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Kerry Keeps Recruiting, McCain Keeps Resisting

Their seven talks have all ended the same way: in a friendly but firm 'no,' a source confirms.

June 12, 2004|Matea Gold | Times Staff Writer

WASHINGTON — John F. Kerry had more than half a dozen conversations with Sen. John McCain about the prospect of him joining the Democratic presidential ticket, but the Arizona Republican repeatedly told his longtime friend that he was not interested, according to an associate close to McCain.

The Massachusetts senator broached the idea with McCain at least seven times, first raising it about 2 1/2 months ago, the source said Friday. All the conversations occurred over the phone but one, which took place on the floor of the Senate.

The last conversation was about a week ago, the McCain associate said. Each time, he said, McCain "respectfully declined, but firmly."

Kerry, the presumptive Democratic presidential nominee, was careful not to formally offer McCain the position. But he did raise the prospect of a joint bipartisan ticket.

McCain's Senate office on Friday did not return a call about the matter, and aides to Kerry would not comment on the topic.

The account of McCain's associate, who agreed to be interviewed only on condition of anonymity, provided the first confirmation of Kerry's interest in the Arizona senator as a potential running mate, a position McCain has repeatedly said he would not accept.

But the notion of the two decorated Vietnam War veterans running together has proved irresistible to many Democrats, who have been speculating about it since McCain briefly left himself open to the possibility in March.

Many Democratic strategists believe that McCain's crossover popularity as a Republican maverick, as well as his rapport with Kerry, would increase their chances of defeating President Bush and Vice President Dick Cheney by drawing votes from independents and swing voters, and perhaps some Republicans.

For Kerry to choose McCain as his running mate would be seen as a bold choice and an indication of his desire to bring a more bipartisan mood to Washington, some hoped.

In a recent CBS News poll, a hypothetical Kerry-McCain ticket beat Bush and Cheney, 53% to 39%.

McCain's contentious history with Bush -- whom he challenged in the 2000 Republican presidential primary -- and his open respect for Kerry, a longtime friend, has spurred the conjecture. In one interview in March, McCain disputed the Bush campaign's characterization of the Massachusetts senator as "weak on defense."

But there are substantial policy differences between Kerry and McCain, raising questions among Democrats and Republicans about the feasibility of a bipartisan White House.

For instance, McCain has strongly supported the war in Iraq, while Kerry has chided Bush for not building more international support before the U.S. attack was launched. McCain is also on the opposite side of most Democrats on core economic and social issues, such as trade and abortion rights.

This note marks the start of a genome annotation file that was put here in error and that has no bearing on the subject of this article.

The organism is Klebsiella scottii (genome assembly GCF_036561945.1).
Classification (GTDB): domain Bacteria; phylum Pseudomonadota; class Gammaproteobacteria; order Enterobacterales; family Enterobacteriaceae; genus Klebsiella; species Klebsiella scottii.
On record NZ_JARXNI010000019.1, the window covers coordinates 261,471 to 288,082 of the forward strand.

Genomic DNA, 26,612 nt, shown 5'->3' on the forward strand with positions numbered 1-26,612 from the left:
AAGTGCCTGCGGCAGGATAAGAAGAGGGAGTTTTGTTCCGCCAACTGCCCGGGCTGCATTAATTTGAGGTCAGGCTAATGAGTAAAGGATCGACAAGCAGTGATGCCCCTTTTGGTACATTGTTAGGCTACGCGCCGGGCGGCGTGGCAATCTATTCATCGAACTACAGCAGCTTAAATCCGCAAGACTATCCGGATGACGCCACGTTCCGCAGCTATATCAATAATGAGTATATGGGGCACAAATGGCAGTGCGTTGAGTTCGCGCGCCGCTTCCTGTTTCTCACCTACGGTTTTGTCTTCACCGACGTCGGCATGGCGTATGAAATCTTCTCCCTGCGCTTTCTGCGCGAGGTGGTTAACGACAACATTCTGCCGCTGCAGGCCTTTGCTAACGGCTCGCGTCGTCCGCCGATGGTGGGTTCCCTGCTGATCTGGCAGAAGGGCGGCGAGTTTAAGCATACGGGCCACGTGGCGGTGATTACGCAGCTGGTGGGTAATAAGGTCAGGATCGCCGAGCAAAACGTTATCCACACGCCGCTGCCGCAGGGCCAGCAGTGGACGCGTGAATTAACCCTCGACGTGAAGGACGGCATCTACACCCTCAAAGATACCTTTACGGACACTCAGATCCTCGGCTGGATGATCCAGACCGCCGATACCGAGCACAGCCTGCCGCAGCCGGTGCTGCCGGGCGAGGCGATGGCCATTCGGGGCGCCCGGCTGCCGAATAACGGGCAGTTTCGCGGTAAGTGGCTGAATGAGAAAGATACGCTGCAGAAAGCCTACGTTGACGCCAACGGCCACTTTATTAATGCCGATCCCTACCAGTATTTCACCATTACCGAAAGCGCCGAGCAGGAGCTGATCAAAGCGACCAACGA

In dismissing the notion of a joint ticket, McCain described himself as a "pro-life, free-trading, defense and deficit hawk."

But he is not a Republican who toes the party line. He gained national attention -- and the enmity of leaders from his own party -- when he began pushing for campaign finance reform in the mid 1990s and refused to let go until its passage in 2002. He also has differed with the GOP on the growing federal deficit. Last month, House Speaker J. Dennis Hastert questioned McCain's loyalty to the party for demanding that the government pay for its current expenses before doling out more tax cuts.

McCain's independent streak is at the root of his popularity, and raised his profile as an attractive running mate.

The possibility of a Kerry-McCain ticket has been simultaneously promoted and discounted by people close to both men, all with competing agendas.

Some McCain aides have enjoyed needling the Bush campaign with the idea of the maverick Republican joining forces with the presumptive Democratic nominee, while others think he should distance himself from the concept. Meanwhile, some Democrats have actively promoted the notion of a bipartisan ticket, hoping to win McCain over.

Speculation about whether the Arizona senator could be persuaded to run with Kerry spiked in early March, when McCain said he would entertain the idea. Within hours, however, he issued a statement ruling out such a move.

Since then, McCain has repeatedly denied that he would accept such an offer.

"I've said categorically -- categorically -- I will not be vice president of the United States," he told NBC's "Meet the Press" on May 16. "I will not be a candidate. And I mean that."

"I am a loyal Republican," he added. "I am supporting President Bush's reelection."

Last week, McCain submitted petition signatures to run for his fourth Senate term this fall, effectively barring him from competing in another race.

With the Arizona senator apparently taking himself out of the competition to be Kerry's running mate, the focus will presumably move to the other candidates mentioned as possible vice-presidential picks.

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